In Continental Coffee Prods. Co. v. Cazarez, 937 S.W.2d 444, 40 Tex. Sup. Ct. J. 172 (Tex. 1996), the plaintiff was fired due to a violation of an attendance policy. Id. at 451-52.
The supreme court, finding that there was no evidence of ill-will, spite, or specific intent to harm, noted that the manager who fired the plaintiff based on the violation of the company's attendance policy had never met the plaintiff before firing her and had never reviewed her file. Id. at 454-55.
The Court examined the types of evidence that are legally sufficient to establish a causal link between an employer's termination of an employee and the employee's filing of a workers' compensation claim, thereby shifting the burden to the employer to show a legitimate reason for the termination. Id. at 450-51.
In Cazarez, the supreme court listed some types of circumstantial evidence that an employee can use to establish, as part of his prima facie case, a causal link between his termination and his filing of a workers' compensation claim. 937 S.W.2d at 451.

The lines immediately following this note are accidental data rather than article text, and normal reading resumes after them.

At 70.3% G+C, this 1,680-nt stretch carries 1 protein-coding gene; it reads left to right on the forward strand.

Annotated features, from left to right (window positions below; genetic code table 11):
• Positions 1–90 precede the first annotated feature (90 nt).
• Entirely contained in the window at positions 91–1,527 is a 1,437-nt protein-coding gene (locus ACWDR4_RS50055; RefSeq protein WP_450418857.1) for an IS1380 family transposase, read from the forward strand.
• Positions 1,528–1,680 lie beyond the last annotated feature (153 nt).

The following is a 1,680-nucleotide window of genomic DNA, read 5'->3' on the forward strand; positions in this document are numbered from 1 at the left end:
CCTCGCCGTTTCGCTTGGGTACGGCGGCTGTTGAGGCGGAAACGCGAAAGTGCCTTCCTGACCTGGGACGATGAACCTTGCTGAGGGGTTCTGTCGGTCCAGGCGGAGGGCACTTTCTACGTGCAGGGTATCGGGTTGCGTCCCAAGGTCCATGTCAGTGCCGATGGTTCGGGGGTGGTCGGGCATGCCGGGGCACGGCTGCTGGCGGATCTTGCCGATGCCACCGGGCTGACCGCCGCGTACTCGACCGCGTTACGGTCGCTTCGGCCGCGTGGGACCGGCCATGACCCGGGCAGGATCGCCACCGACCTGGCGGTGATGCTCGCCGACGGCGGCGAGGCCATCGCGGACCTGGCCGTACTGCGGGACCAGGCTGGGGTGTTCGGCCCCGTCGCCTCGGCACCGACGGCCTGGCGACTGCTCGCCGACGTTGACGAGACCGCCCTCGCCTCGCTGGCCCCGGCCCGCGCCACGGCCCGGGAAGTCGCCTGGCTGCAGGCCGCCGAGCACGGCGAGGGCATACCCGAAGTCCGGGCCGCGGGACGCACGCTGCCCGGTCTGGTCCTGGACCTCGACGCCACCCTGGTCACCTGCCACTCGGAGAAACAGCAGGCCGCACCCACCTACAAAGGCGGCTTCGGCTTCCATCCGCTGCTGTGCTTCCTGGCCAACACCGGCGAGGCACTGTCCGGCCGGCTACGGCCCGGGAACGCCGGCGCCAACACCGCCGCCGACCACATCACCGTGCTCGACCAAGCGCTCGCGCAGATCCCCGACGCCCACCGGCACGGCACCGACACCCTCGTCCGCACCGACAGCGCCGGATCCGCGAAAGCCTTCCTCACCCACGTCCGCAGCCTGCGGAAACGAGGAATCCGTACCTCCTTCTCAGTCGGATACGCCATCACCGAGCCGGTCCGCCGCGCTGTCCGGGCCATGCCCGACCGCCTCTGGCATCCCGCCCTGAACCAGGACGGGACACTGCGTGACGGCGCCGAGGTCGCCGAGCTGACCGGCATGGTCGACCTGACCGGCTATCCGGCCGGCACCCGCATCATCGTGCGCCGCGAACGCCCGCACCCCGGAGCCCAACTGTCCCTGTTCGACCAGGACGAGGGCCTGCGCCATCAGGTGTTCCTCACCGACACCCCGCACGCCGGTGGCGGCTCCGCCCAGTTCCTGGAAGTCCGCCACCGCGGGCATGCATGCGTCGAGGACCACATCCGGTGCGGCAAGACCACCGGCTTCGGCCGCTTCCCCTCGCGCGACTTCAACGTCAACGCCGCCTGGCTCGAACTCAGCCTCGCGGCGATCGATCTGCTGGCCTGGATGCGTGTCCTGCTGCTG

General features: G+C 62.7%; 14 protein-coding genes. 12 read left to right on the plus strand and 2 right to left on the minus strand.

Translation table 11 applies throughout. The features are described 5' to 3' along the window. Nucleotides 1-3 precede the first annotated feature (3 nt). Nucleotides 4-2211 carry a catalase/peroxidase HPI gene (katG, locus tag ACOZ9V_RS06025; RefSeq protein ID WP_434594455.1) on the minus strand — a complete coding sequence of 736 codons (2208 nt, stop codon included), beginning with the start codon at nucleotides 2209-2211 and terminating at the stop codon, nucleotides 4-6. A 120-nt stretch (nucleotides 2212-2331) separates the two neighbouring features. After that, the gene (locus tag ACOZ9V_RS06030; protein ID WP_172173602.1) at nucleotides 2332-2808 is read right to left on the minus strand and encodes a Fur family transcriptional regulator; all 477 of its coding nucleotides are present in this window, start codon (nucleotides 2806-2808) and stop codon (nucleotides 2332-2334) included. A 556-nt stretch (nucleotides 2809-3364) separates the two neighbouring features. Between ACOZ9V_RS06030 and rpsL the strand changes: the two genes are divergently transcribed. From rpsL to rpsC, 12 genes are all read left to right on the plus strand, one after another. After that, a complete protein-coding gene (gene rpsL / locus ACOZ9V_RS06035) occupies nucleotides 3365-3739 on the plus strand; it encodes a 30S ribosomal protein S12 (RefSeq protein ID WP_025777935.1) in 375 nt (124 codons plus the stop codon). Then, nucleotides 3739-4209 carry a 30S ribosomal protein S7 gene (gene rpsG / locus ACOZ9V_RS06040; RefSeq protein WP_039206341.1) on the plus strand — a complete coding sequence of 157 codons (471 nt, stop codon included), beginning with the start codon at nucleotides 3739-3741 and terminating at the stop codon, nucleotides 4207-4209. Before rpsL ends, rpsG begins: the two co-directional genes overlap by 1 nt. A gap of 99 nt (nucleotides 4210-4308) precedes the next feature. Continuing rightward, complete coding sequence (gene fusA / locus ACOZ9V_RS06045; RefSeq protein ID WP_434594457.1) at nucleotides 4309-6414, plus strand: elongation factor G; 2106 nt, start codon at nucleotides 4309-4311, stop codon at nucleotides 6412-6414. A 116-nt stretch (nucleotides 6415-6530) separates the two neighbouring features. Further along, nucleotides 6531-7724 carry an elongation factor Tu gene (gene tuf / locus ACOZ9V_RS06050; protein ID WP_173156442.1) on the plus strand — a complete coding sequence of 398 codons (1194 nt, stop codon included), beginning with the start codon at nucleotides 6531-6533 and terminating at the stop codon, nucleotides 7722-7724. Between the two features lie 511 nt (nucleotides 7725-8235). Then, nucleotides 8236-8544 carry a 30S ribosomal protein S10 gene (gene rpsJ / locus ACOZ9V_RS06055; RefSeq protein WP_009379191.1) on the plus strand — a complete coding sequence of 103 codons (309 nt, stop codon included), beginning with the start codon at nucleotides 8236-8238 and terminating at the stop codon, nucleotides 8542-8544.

This includes evidence that:
(1) those making the decision to terminate an employee have knowledge of the workers' compensation claim;
(2) expression of a negative attitude toward the employee's injuries by those making the termination decision;
(3) a failure to adhere to established company policies;
(4) discriminatory treatment in comparison to other similarly-situated employees;
(5) evidence that the stated reason for the employee's termination was false. Id.